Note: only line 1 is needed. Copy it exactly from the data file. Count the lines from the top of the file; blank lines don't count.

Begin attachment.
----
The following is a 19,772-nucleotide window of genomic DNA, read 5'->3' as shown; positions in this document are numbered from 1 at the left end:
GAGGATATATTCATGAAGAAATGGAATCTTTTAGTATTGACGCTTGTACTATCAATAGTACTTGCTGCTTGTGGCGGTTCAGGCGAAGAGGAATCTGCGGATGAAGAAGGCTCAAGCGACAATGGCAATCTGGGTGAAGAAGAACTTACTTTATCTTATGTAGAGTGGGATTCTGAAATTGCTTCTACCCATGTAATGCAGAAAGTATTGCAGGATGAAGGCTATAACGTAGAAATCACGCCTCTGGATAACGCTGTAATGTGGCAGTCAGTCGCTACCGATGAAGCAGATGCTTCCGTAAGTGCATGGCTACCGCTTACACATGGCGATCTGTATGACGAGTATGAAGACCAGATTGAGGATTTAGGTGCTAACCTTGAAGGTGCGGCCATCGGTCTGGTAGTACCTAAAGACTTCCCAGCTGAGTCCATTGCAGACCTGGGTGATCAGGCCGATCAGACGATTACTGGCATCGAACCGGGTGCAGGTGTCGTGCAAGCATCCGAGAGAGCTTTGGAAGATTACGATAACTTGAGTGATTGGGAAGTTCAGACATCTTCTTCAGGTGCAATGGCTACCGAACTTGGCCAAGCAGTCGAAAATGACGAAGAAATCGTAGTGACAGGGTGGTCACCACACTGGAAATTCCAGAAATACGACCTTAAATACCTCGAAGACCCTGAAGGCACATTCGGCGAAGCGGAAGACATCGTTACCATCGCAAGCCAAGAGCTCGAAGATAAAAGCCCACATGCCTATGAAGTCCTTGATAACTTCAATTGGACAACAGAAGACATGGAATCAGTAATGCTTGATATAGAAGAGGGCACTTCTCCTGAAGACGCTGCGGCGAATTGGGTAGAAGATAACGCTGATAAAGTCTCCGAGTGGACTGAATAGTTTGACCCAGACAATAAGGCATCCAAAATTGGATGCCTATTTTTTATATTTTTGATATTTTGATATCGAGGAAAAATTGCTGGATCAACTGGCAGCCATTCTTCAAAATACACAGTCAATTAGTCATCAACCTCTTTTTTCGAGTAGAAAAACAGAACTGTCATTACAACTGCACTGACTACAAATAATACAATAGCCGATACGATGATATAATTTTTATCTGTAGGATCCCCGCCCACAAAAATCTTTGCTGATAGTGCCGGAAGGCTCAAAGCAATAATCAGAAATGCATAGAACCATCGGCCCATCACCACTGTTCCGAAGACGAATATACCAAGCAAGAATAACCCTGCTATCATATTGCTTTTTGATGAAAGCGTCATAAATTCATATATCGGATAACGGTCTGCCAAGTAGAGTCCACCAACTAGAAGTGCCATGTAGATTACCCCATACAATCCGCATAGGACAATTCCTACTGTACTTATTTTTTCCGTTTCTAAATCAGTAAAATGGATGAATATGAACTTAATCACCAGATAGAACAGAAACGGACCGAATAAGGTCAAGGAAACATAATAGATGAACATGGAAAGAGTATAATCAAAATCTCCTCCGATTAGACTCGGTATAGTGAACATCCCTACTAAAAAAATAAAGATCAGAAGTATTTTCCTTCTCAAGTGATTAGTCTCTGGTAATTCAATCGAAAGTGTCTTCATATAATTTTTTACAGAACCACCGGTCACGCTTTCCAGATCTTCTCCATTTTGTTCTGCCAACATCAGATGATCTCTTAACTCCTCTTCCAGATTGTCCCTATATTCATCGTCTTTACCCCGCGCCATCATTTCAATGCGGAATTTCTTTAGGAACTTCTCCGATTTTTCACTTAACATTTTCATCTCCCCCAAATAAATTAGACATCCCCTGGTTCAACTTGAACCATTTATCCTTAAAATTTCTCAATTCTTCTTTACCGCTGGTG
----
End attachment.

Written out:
The following is a 19,772-nucleotide window of genomic DNA, read 5'->3' as shown; positions in this document are numbered from 1 at the left end: